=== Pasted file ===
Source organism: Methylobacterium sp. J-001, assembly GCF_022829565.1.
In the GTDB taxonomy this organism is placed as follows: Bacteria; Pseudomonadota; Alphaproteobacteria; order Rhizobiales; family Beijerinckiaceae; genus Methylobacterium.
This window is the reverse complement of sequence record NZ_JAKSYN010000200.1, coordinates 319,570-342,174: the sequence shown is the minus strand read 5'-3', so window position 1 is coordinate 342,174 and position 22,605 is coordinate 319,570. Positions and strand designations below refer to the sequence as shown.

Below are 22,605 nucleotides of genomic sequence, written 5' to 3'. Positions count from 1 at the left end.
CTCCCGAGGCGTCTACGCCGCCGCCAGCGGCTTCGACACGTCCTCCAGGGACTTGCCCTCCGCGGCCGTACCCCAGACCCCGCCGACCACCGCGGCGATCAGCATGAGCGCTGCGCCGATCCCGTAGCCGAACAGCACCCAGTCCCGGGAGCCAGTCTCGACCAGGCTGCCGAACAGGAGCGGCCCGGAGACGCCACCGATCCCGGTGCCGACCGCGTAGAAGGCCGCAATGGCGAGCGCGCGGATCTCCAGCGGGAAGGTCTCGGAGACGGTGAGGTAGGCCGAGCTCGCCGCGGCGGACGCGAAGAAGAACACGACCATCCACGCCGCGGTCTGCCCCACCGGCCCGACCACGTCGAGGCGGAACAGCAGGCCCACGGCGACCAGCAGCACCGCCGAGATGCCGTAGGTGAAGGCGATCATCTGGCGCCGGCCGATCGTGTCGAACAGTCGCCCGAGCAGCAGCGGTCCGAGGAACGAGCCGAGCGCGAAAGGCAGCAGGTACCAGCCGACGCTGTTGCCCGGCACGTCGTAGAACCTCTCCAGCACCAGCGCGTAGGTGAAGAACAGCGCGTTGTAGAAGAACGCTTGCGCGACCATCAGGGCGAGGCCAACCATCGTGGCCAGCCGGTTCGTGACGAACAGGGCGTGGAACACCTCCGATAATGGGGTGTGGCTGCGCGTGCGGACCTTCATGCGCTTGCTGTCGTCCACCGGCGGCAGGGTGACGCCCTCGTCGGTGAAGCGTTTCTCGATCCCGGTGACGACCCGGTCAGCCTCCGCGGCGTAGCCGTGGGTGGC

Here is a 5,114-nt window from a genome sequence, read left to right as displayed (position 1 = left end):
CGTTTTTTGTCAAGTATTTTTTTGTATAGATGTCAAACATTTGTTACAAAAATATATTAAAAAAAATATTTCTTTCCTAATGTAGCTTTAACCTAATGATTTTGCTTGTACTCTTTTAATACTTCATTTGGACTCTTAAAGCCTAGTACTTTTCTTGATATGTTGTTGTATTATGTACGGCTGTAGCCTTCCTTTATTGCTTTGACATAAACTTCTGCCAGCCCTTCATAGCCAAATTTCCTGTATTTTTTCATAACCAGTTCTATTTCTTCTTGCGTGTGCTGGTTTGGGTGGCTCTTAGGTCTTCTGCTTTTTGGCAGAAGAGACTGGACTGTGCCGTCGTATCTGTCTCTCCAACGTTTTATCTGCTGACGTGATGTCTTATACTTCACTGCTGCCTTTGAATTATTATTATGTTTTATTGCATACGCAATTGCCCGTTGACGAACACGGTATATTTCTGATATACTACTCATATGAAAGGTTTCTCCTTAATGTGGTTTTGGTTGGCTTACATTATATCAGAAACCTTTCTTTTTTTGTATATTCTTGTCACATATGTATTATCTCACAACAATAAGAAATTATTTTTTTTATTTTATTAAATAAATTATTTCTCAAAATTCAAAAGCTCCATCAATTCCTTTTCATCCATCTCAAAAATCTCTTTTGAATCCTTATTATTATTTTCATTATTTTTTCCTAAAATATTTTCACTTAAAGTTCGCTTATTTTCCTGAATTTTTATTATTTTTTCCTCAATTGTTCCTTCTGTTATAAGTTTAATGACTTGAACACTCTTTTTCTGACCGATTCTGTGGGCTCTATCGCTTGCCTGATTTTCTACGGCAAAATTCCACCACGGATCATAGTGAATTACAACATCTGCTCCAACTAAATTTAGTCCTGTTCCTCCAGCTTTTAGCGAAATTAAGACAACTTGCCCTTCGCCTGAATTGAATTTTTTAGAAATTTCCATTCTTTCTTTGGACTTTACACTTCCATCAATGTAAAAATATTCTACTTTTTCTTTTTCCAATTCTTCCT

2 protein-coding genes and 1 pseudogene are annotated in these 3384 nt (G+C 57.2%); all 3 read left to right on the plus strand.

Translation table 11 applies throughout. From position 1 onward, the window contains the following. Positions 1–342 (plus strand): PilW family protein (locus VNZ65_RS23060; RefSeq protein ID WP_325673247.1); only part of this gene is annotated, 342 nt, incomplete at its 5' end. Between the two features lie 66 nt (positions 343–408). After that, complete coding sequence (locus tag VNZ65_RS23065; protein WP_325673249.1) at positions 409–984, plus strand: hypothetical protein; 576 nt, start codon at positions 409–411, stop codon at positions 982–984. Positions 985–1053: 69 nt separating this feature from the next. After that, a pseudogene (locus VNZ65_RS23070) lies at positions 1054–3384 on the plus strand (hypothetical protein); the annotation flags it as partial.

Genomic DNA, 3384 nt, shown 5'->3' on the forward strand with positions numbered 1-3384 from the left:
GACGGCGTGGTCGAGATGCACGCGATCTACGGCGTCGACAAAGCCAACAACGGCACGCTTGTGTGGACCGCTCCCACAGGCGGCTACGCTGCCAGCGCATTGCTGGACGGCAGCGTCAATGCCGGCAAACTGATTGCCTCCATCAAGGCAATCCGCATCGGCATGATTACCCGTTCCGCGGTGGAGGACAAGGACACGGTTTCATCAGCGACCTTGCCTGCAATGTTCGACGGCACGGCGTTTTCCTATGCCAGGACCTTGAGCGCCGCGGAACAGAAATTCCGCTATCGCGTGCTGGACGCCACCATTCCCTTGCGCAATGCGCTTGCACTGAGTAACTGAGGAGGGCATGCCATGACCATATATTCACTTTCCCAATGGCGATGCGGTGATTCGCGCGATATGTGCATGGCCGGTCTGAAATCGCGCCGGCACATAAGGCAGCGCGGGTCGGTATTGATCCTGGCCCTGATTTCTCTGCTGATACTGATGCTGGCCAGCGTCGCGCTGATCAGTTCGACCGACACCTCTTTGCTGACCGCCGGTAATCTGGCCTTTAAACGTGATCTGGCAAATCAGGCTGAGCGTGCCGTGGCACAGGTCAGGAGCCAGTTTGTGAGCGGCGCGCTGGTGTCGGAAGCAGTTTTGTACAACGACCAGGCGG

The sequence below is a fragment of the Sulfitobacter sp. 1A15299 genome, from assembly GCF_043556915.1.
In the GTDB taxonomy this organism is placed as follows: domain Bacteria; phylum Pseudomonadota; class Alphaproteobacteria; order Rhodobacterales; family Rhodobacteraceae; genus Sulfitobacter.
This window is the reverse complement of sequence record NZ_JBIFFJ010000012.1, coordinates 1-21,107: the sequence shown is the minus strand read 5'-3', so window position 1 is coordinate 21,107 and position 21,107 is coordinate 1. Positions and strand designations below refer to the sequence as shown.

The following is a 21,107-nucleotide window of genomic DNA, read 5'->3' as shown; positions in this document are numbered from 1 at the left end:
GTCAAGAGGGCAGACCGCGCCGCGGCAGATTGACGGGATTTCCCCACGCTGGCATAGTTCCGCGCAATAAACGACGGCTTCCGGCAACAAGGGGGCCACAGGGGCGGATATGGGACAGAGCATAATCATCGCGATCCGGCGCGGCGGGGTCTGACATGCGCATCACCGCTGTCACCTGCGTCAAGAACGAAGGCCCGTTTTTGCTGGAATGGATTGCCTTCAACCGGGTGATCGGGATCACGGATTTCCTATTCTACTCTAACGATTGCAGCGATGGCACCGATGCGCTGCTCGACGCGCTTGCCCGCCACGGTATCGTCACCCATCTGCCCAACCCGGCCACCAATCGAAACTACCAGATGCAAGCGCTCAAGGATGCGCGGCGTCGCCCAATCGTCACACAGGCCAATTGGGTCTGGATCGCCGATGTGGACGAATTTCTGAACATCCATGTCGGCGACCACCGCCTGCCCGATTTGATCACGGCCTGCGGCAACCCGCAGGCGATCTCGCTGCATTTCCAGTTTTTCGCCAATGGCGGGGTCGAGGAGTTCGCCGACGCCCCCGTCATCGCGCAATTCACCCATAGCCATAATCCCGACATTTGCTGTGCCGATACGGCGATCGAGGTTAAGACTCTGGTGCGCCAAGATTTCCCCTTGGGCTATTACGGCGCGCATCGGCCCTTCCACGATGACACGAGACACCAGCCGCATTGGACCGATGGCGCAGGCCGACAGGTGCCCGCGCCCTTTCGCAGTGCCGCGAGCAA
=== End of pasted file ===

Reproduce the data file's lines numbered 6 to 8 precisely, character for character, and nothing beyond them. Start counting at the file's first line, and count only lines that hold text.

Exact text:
Here is a 5,114-nt window from a genome sequence, read left to right as displayed (position 1 = left end):
CGTTTTTTGTCAAGTATTTTTTTGTATAGATGTCAAACATTTGTTACAAAAATATATTAAAAAAAATATTTCTTTCCTAATGTAGCTTTAACCTAATGATTTTGCTTGTACTCTTTTAATACTTCATTTGGACTCTTAAAGCCTAGTACTTTTCTTGATATGTTGTTGTATTATGTACGGCTGTAGCCTTCCTTTATTGCTTTGACATAAACTTCTGCCAGCCCTTCATAGCCAAATTTCCTGTATTTTTTCATAACCAGTTCTATTTCTTCTTGCGTGTGCTGGTTTGGGTGGCTCTTAGGTCTTCTGCTTTTTGGCAGAAGAGACTGGACTGTGCCGTCGTATCTGTCTCTCCAACGTTTTATCTGCTGACGTGATGTCTTATACTTCACTGCTGCCTTTGAATTATTATTATGTTTTATTGCATACGCAATTGCCCGTTGACGAACACGGTATATTTCTGATATACTACTCATATGAAAGGTTTCTCCTTAATGTGGTTTTGGTTGGCTTACATTATATCAGAAACCTTTCTTTTTTTGTATATTCTTGTCACATATGTATTATCTCACAACAATAAGAAATTATTTTTTTTATTTTATTAAATAAATTATTTCTCAAAATTCAAAAGCTCCATCAATTCCTTTTCATCCATCTCAAAAATCTCTTTTGAATCCTTATTATTATTTTCATTATTTTTTCCTAAAATATTTTCACTTAAAGTTCGCTTATTTTCCTGAATTTTTATTATTTTTTCCTCAATTGTTCCTTCTGTTATAAGTTTAATGACTTGAACACTCTTTTTCTGACCGATTCTGTGGGCTCTATCGCTTGCCTGATTTTCTACGGCAAAATTCCACCACGGATCATAGTGAATTACAACATCTGCTCCAACTAAATTTAGTCCTGTTCCTCCAGCTTTTAGCGAAATTAAGACAACTTGCCCTTCGCCTGAATTGAATTTTTTAGAAATTTCCATTCTTTCTTTGGACTTTACACTTCCATCAATGTAAAAATATTCTACTTTTTCTTTTTCCAATTCTTCCT

2 protein-coding genes and 1 pseudogene are annotated in these 3384 nt (G+C 57.2%); all 3 read left to right on the plus strand.